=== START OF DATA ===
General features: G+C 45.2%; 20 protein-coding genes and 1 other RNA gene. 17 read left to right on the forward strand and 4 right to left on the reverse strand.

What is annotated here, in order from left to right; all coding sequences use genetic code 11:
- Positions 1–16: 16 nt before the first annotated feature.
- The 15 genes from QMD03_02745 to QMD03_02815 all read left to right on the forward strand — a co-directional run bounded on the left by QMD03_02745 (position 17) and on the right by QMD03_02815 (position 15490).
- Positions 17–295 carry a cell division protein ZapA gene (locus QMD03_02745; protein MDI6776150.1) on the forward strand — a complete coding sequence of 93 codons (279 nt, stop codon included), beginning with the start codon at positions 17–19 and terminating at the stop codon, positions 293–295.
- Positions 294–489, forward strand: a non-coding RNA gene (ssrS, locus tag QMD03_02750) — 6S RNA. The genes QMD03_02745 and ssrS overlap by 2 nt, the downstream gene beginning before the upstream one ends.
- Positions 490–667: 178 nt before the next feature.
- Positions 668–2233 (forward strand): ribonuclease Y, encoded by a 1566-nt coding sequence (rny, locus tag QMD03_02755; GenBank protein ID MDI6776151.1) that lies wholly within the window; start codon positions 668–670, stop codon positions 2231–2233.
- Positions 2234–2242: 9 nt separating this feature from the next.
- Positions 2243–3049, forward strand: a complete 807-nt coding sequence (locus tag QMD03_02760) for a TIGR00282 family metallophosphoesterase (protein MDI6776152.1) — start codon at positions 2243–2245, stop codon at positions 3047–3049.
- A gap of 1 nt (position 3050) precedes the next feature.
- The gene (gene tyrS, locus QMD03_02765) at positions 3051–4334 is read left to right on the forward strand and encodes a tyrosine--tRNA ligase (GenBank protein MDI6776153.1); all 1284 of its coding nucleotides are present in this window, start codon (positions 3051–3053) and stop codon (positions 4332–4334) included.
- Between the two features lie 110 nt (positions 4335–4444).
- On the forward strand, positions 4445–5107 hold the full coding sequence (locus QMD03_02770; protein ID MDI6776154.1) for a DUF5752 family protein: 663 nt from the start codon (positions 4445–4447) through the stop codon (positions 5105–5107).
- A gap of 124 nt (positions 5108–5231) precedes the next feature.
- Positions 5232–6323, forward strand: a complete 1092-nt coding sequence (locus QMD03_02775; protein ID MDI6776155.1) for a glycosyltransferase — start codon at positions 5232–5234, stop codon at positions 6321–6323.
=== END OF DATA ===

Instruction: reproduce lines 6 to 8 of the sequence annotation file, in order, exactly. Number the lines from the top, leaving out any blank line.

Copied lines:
- Positions 294–489, forward strand: a non-coding RNA gene (ssrS, locus tag QMD03_02750) — 6S RNA. The genes QMD03_02745 and ssrS overlap by 2 nt, the downstream gene beginning before the upstream one ends.
- Positions 490–667: 178 nt before the next feature.
- Positions 668–2233 (forward strand): ribonuclease Y, encoded by a 1566-nt coding sequence (rny, locus tag QMD03_02755; GenBank protein ID MDI6776151.1) that lies wholly within the window; start codon positions 668–670, stop codon positions 2231–2233.